The “War Veterans” of Zimbabwe are portrayed as dumb thugs who occupy land they don’t own and kill or terrify the residents. The existing landowners are descended from Europeans who occupied land they didn’t own and killed, corralled or terrorized the original residents. The original owners received nothing. Now their descendants are taking back the land, by the same methods.
The market shakes its head because they don’t have the skills to run the farms as revenue earning units. In a few years they’ll be back to subsistence farming. The full equation however goes like this. After being kept in poverty, herded into city slums and forced to work as wage slaves if they are lucky, subsistence farming looks like a good deal.
This was not the Globalisation promise and the price of failure is very high. Look for more of this as more people in third world nations reach the point of absolutely nothing to lose.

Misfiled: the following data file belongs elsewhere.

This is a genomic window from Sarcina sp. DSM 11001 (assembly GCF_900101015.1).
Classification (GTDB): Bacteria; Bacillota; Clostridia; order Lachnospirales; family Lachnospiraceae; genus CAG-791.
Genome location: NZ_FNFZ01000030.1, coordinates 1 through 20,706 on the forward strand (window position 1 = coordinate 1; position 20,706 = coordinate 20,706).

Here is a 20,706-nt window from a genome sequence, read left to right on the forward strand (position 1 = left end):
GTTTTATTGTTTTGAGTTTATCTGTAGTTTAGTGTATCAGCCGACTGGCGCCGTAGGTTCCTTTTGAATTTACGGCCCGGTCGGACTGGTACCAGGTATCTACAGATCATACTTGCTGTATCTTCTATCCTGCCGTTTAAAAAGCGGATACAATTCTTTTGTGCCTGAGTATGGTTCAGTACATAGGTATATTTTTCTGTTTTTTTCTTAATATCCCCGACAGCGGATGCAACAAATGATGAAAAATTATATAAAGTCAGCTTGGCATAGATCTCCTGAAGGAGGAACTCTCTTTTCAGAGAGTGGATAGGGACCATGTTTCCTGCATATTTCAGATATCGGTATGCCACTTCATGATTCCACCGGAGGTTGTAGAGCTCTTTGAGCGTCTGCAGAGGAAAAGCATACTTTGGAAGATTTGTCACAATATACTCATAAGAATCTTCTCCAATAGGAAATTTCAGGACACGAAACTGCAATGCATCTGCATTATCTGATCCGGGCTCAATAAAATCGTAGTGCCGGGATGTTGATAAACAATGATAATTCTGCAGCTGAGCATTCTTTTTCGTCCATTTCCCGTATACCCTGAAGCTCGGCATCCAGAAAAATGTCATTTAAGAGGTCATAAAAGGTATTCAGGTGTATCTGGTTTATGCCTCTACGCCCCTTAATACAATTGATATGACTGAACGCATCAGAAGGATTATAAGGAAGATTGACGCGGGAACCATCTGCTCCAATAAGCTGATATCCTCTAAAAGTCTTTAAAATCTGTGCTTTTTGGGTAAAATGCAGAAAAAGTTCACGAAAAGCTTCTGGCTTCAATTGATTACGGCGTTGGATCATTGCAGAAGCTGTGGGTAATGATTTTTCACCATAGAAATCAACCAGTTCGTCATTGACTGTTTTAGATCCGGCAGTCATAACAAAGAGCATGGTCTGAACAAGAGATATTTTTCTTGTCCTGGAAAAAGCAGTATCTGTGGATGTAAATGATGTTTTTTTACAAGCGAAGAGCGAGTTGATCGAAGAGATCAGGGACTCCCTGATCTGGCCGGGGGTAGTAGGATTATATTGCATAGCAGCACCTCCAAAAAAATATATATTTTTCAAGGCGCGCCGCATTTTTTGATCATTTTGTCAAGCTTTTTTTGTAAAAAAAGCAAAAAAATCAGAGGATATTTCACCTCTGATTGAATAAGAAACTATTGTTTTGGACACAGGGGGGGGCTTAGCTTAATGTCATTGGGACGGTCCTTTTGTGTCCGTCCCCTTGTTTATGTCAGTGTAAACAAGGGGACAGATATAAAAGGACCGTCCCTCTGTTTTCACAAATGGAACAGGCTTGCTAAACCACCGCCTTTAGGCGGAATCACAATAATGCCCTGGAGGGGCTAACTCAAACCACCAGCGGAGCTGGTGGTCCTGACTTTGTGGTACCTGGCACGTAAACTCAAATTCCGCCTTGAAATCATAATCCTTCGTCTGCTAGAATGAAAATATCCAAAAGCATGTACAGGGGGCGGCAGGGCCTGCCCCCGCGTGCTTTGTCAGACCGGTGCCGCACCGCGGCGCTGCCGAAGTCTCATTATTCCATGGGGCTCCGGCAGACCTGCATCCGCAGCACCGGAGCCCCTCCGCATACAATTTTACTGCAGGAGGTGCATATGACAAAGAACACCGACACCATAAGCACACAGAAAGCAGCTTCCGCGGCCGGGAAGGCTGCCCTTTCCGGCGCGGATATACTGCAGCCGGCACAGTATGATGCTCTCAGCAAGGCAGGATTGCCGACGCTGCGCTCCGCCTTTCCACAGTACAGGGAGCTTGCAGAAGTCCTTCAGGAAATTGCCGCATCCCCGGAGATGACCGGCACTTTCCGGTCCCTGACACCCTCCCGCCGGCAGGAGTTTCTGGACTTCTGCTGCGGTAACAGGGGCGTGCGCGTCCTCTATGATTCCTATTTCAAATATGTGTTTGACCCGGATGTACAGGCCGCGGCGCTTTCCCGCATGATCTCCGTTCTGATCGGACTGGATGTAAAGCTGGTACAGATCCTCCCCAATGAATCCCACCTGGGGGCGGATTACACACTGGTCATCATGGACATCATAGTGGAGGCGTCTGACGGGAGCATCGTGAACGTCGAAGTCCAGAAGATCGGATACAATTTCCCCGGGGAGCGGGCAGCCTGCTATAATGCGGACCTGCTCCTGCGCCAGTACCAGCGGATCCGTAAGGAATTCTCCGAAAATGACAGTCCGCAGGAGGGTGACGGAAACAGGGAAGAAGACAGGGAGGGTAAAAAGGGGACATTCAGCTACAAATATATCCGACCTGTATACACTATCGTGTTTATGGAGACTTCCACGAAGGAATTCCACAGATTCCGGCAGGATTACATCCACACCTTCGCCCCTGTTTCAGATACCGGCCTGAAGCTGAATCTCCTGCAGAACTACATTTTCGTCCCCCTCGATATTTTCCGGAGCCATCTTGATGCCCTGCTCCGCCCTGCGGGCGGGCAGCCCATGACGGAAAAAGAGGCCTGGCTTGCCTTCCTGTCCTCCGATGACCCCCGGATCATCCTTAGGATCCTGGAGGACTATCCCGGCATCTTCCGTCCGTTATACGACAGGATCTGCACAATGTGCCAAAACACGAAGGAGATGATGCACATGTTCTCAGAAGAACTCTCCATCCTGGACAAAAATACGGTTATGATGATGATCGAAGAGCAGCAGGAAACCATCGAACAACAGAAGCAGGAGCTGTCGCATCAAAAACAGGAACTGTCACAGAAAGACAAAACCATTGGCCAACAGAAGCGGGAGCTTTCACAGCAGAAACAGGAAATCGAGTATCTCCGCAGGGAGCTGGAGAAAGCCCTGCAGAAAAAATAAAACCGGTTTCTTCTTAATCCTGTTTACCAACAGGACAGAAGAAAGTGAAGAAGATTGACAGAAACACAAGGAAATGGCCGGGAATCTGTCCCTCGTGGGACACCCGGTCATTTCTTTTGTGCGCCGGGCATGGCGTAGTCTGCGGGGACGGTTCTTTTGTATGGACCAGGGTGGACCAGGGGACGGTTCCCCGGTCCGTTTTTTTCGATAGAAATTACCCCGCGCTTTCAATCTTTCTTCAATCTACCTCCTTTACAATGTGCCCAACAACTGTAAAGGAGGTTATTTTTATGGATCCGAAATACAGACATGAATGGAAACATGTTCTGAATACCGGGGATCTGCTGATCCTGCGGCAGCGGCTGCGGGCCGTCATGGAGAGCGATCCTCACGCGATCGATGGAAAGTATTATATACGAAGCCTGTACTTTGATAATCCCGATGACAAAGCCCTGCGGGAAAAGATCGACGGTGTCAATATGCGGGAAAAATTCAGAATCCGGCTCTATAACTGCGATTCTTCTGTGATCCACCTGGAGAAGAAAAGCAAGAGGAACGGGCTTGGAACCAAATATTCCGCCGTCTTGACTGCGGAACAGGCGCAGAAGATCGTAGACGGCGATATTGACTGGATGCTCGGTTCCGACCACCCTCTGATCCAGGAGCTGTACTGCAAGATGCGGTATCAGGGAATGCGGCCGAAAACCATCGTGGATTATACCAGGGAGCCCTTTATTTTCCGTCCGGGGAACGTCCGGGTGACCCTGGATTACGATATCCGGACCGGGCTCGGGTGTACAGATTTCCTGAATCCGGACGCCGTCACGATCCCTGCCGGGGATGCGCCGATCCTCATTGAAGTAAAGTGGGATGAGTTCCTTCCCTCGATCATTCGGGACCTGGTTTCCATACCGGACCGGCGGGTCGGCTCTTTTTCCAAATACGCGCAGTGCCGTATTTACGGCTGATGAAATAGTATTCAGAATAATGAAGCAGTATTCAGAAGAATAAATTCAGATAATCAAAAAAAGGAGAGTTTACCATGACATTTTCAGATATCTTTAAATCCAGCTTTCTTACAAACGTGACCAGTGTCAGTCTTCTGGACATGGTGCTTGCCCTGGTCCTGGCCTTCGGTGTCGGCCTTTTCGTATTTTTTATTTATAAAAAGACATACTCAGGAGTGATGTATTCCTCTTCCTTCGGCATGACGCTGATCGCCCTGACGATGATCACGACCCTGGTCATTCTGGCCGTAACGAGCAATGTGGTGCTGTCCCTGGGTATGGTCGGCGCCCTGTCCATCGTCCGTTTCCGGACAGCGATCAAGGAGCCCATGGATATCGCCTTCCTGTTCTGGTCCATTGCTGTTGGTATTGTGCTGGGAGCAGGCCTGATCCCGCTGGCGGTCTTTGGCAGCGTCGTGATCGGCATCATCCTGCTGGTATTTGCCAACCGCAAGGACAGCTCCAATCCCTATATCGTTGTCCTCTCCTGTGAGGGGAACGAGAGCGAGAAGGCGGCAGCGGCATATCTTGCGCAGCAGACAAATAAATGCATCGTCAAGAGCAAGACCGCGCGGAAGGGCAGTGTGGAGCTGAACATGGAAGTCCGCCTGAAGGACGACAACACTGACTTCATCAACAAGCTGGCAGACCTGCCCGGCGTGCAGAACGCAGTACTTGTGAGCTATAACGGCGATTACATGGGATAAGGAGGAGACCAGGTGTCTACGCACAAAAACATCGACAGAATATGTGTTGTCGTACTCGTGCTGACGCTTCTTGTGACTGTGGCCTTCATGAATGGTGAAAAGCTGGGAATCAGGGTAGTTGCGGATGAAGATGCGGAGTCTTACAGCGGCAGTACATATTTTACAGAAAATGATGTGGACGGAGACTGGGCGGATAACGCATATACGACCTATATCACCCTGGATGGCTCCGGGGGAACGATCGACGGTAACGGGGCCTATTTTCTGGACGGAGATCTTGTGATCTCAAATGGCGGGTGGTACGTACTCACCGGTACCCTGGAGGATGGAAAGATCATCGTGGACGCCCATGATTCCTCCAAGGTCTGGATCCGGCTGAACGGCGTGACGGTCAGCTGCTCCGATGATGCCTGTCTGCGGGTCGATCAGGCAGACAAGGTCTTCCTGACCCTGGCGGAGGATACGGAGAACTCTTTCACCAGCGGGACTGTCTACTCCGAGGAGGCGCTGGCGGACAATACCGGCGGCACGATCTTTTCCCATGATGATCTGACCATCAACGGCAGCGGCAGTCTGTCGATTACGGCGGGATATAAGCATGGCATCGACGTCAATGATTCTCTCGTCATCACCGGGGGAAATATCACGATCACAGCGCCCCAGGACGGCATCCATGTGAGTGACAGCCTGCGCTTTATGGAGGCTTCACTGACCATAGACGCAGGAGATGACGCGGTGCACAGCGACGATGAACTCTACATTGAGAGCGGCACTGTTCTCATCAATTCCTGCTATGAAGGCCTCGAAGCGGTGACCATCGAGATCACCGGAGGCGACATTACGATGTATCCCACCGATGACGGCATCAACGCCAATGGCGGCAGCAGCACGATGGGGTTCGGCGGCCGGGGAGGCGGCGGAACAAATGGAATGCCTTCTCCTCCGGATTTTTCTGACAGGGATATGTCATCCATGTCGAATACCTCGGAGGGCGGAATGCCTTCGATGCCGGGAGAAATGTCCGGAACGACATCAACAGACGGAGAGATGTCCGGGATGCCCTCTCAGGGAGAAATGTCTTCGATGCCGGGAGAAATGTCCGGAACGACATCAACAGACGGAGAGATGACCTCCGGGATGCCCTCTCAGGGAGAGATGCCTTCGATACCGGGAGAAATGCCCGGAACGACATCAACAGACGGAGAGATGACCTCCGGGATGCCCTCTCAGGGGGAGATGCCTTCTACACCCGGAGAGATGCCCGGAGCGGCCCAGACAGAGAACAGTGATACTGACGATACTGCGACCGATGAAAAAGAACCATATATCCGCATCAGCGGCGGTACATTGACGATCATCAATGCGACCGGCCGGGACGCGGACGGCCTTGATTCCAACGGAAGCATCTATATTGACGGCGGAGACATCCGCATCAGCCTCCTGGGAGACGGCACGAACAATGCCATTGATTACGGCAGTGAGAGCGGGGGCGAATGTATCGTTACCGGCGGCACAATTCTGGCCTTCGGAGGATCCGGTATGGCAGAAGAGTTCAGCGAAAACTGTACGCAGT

The most valuable commodity in the world today is oil. Nigeria is well supplied with the resource yet hundreds of Nigerians burn to death stealing it from pipelines because they live in grinding poverty. Venezuelans have voted in a strongly socialist government, in part because the majority of citizens gain no benefit from the nation’s oil wealth.
We have to ask, “If those sitting on valuable resources live in poverty, how valid is the process that manages it?